Jon Waters understood that you change things by having the people on your side, not by demanding change. That just leads to the actions going underground, exactly what was put forward in the Montgomery Report. If only the University had given Jon Waters and the OSUMB the benefit of the doubt, instead of branding them, how much better it would have been for everyone, especially the students the University claims they are trying so hard to “protect”.

    And no, I am not a band alumni nor do I have family in the band. I can think for myself and don’t need TBDBITL alumni to tell me what is right and wrong, I can see that for myself and the University is wrong.

  8. “meat science”

  9. Ah, yes. More affirmations of how wonderful the Band is. I do not doubt the many things that have been said about closeness, community and family. Both the intensity of the performance experience and the resultant isolation of members from other University socializing would tend to produce such. However, the down-side of such insularity and intensity is a tendancy towards tunnel vision and the acceptance of dysfunctions that would be readily apparent in other circumstances. I would imagine that the most recent band dance was a squeaky clean experience. However, before crediting too much to Waters for this, consider that in 4 of the previous 5 years, the Band was not allowed to return to the hosting venue due to drunkenness and destruction of property. Further, the band fraternity that sponsored the dances was sanctioned by its national office for alcohol violations.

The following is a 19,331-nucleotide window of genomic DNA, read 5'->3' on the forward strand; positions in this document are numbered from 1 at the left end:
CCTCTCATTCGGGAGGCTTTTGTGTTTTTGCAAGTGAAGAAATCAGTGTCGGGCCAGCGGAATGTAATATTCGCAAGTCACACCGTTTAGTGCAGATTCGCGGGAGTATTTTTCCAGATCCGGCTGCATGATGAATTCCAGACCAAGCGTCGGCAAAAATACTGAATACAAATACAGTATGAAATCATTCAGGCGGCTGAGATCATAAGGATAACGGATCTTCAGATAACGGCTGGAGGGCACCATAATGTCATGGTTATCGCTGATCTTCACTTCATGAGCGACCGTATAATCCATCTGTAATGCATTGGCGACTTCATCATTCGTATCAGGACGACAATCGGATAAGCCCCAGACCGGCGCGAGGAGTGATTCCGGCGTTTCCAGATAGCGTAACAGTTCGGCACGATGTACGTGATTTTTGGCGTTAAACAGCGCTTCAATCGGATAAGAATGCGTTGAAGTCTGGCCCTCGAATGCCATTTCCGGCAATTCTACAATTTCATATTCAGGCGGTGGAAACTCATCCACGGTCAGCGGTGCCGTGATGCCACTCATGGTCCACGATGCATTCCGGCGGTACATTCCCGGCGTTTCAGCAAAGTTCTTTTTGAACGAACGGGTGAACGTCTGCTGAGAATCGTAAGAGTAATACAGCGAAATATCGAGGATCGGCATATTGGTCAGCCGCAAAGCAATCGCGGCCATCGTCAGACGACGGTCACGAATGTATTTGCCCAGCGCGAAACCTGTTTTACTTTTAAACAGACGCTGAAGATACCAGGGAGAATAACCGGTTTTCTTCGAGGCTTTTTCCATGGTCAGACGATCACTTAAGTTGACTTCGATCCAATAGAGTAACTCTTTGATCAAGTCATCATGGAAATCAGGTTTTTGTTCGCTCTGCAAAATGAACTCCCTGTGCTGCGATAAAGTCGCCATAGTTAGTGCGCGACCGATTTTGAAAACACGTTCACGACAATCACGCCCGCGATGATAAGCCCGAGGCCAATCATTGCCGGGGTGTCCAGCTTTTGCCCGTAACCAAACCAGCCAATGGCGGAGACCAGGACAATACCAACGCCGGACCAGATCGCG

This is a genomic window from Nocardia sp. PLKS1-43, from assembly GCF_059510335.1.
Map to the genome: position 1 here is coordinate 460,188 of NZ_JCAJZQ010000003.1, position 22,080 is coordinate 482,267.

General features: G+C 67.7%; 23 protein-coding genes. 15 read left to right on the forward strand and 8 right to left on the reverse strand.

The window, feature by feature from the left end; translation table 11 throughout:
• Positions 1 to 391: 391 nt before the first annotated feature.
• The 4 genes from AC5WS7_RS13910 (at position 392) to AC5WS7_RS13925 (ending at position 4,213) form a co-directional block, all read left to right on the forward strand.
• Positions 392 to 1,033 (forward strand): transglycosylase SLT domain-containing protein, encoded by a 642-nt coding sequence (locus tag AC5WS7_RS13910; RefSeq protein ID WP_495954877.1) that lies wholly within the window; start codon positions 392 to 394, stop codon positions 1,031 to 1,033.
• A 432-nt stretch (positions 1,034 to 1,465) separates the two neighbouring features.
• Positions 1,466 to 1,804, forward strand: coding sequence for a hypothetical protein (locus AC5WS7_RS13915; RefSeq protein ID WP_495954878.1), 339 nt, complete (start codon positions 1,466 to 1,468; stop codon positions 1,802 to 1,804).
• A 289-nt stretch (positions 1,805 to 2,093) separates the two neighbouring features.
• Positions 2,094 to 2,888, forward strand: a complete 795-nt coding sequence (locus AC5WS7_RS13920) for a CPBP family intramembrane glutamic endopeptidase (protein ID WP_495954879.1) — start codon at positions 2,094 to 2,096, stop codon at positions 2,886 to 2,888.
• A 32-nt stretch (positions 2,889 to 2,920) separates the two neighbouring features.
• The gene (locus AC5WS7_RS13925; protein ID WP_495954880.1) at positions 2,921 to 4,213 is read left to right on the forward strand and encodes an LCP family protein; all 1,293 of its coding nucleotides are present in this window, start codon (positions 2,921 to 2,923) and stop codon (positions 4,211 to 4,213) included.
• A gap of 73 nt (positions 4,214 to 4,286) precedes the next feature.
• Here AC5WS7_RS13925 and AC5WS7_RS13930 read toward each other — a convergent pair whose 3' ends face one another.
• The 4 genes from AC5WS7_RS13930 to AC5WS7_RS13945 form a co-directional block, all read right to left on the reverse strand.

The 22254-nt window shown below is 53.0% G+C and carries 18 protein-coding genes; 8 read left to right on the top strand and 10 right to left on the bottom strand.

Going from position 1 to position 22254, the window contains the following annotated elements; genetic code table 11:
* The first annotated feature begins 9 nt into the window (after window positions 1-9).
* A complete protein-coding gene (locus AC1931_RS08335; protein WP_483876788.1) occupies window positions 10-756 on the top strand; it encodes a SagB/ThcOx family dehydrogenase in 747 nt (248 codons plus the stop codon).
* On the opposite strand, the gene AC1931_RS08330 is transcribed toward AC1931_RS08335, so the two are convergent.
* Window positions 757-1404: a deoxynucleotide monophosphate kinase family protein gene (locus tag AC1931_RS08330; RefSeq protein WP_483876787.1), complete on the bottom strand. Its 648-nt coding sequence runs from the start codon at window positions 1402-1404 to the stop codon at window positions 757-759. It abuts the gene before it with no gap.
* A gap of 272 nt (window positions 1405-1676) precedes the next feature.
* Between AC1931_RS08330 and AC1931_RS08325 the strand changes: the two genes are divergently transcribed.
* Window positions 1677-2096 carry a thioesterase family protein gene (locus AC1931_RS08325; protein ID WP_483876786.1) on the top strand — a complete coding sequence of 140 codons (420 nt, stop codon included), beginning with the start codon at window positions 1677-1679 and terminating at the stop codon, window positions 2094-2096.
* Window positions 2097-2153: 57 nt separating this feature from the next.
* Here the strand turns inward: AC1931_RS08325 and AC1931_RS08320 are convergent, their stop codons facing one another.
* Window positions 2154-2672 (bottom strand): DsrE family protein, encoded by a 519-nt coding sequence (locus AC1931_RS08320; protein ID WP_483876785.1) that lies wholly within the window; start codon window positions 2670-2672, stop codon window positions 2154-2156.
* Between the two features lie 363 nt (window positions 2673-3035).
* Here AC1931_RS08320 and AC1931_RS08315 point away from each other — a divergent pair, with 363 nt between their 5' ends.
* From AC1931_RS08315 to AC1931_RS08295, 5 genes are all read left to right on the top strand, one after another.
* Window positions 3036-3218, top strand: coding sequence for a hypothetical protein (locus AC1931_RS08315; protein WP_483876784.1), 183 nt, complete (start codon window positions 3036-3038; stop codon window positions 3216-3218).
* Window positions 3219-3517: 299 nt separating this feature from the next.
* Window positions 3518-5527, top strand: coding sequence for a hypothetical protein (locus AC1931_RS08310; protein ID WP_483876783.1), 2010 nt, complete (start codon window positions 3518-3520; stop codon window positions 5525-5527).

So, yes, one can credit Waters for putting in place a reactive policy that first, no alcohol be served, and following that, that anyone arrived intoxicated would not be allowed in and may face more specific sanctions. However, cultures are not changed with reactive policies, but rather with pro-active planning, preventative education and diversion. Not only is there a dearth of such, but there also appears to have been very little in the way of actual sanctions applied in any of the earlier dances in which students were inebriated and misbehaved.